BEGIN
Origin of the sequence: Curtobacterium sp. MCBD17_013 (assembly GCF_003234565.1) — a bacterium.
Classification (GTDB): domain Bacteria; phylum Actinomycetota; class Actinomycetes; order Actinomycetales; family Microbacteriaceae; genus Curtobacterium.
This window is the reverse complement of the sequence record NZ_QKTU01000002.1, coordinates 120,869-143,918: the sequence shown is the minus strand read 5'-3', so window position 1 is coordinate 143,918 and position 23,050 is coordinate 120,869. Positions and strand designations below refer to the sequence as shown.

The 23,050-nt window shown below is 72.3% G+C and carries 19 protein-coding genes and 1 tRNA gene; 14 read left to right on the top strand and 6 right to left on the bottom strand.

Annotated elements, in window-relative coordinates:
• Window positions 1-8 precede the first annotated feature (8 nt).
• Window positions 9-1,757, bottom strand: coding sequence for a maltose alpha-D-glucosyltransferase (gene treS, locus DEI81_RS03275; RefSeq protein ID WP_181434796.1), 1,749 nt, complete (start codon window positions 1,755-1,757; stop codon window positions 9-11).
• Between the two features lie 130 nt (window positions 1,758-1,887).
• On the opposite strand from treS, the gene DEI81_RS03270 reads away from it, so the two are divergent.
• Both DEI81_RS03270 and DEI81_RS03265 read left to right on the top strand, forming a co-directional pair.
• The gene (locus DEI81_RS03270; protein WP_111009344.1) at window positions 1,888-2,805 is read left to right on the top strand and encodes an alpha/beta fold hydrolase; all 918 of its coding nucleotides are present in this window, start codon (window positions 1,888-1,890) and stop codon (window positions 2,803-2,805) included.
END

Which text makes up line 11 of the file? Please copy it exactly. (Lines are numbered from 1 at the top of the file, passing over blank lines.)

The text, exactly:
• The gene (locus DEI81_RS03270; protein WP_111009344.1) at window positions 1,888-2,805 is read left to right on the top strand and encodes an alpha/beta fold hydrolase; all 918 of its coding nucleotides are present in this window, start codon (window positions 1,888-1,890) and stop codon (window positions 2,803-2,805) included.